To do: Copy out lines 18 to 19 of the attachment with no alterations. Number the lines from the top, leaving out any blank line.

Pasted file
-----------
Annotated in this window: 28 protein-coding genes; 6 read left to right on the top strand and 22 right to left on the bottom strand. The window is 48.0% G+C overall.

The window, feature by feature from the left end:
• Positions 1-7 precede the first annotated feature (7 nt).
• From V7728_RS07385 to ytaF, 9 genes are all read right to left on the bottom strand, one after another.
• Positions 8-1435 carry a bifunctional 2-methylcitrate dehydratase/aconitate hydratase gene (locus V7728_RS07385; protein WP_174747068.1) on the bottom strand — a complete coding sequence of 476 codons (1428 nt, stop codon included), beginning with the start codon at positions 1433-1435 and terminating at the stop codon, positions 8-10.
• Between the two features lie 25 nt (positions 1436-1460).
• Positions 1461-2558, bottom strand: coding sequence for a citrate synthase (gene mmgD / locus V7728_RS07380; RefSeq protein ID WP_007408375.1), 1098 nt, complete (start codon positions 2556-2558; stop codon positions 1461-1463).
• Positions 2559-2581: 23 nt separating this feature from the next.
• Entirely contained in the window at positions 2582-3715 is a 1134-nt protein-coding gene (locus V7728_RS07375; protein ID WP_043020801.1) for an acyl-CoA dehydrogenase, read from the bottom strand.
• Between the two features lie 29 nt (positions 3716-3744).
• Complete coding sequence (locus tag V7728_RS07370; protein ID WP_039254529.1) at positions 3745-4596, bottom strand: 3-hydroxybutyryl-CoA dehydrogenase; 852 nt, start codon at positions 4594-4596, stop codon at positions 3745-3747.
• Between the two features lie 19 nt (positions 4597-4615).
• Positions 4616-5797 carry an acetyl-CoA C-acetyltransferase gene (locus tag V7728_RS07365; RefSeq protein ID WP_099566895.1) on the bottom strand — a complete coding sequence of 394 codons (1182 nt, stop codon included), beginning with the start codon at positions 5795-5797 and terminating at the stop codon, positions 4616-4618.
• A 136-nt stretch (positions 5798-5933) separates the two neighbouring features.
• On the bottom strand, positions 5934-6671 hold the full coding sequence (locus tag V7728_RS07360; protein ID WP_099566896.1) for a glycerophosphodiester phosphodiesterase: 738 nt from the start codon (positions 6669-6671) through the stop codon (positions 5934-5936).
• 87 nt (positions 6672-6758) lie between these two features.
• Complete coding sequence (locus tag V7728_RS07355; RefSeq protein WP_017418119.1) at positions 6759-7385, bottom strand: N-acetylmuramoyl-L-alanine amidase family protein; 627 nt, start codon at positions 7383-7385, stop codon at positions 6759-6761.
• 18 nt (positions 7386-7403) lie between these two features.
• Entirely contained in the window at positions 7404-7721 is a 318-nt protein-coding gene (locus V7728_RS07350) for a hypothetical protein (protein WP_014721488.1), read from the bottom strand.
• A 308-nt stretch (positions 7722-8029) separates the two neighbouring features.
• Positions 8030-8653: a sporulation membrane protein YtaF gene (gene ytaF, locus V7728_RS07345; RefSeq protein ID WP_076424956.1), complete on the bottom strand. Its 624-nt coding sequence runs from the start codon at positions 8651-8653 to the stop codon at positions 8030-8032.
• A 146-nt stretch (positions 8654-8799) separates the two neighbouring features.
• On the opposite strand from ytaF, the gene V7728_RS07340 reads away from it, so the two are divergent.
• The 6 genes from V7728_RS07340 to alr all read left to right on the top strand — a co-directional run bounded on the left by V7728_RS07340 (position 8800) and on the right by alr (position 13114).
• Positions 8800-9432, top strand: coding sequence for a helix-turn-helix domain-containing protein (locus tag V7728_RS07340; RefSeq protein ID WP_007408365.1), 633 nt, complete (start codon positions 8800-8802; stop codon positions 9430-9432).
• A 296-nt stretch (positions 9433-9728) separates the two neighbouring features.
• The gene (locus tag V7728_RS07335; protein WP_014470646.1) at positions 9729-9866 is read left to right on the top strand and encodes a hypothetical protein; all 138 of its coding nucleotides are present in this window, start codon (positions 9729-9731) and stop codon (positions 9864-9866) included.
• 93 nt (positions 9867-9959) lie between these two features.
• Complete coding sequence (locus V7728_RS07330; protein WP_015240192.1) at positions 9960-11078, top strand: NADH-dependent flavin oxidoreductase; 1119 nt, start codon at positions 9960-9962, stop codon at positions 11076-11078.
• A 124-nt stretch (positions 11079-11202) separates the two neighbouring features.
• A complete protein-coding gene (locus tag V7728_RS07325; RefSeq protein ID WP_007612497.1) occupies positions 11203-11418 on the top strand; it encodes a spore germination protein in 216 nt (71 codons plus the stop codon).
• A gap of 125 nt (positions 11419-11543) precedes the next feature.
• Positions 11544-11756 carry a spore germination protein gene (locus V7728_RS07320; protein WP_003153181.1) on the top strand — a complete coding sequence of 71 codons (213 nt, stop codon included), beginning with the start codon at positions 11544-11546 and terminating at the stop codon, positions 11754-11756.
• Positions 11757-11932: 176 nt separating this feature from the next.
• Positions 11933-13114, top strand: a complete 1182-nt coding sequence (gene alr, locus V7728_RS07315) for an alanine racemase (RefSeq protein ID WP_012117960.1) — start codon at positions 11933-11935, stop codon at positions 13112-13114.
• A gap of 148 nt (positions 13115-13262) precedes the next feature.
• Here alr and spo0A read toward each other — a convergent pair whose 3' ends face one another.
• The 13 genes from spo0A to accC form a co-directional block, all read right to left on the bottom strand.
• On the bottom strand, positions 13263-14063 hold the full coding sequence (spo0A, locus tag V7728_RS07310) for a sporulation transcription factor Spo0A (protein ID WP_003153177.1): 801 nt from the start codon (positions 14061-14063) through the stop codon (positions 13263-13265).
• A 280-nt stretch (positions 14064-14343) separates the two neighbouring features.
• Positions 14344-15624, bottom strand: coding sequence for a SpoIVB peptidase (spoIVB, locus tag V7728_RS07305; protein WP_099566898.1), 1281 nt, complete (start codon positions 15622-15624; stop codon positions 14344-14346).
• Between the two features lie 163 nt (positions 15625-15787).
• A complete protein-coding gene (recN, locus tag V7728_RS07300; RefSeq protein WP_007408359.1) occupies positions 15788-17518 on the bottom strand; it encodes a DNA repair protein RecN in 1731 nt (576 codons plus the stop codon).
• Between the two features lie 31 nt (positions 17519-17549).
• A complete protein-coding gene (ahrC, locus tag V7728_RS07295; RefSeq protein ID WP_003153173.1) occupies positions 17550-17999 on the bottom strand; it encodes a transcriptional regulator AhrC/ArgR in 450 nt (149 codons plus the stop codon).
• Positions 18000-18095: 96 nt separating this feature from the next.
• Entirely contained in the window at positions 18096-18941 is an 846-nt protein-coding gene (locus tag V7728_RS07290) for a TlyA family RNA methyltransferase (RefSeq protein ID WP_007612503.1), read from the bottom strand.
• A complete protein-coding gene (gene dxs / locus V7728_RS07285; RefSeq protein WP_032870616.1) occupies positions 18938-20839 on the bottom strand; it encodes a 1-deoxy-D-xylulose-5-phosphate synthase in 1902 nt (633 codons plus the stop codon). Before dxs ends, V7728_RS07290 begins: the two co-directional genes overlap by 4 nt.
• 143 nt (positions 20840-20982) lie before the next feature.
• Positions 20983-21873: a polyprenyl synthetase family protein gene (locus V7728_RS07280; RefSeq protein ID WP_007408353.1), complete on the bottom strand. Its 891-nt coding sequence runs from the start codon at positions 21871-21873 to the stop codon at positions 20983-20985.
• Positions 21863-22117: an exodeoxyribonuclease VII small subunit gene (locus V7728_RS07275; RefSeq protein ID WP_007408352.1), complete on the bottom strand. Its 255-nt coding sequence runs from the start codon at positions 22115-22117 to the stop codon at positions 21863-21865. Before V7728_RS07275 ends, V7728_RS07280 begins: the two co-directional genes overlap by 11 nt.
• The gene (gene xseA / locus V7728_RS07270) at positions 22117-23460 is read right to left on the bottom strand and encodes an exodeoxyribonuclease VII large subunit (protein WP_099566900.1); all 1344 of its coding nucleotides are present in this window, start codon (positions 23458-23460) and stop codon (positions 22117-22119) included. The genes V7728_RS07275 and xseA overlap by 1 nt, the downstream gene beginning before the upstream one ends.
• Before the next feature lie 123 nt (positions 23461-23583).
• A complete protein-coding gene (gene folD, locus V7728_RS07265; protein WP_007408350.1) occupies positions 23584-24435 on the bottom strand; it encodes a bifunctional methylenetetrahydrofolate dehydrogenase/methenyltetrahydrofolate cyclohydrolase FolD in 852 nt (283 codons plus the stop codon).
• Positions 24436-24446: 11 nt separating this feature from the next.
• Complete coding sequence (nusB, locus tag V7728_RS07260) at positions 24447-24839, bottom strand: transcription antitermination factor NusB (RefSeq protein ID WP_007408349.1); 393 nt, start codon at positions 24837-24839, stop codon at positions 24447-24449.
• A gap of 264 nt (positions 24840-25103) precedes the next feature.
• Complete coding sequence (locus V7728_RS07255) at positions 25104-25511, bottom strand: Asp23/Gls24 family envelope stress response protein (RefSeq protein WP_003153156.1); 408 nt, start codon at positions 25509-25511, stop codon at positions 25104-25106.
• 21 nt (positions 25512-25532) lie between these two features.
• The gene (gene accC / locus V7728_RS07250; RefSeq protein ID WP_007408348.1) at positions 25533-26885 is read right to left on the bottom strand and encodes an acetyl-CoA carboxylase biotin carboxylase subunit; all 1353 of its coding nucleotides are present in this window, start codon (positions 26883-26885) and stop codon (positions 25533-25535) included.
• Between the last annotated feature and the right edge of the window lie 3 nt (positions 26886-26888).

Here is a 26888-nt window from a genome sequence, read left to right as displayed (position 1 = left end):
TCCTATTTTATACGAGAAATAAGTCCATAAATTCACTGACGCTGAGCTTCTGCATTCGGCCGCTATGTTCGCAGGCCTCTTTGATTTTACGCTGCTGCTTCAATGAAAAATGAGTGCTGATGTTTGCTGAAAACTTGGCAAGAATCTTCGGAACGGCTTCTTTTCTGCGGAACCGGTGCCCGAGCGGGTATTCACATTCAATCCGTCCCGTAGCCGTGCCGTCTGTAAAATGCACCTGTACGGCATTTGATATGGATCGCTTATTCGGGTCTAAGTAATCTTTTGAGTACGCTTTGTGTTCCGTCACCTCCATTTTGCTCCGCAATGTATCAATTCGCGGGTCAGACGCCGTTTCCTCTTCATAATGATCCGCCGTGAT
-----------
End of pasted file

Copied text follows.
• 18 nt (positions 7386-7403) lie between these two features.
• Entirely contained in the window at positions 7404-7721 is a 318-nt protein-coding gene (locus V7728_RS07350) for a hypothetical protein (protein WP_014721488.1), read from the bottom strand.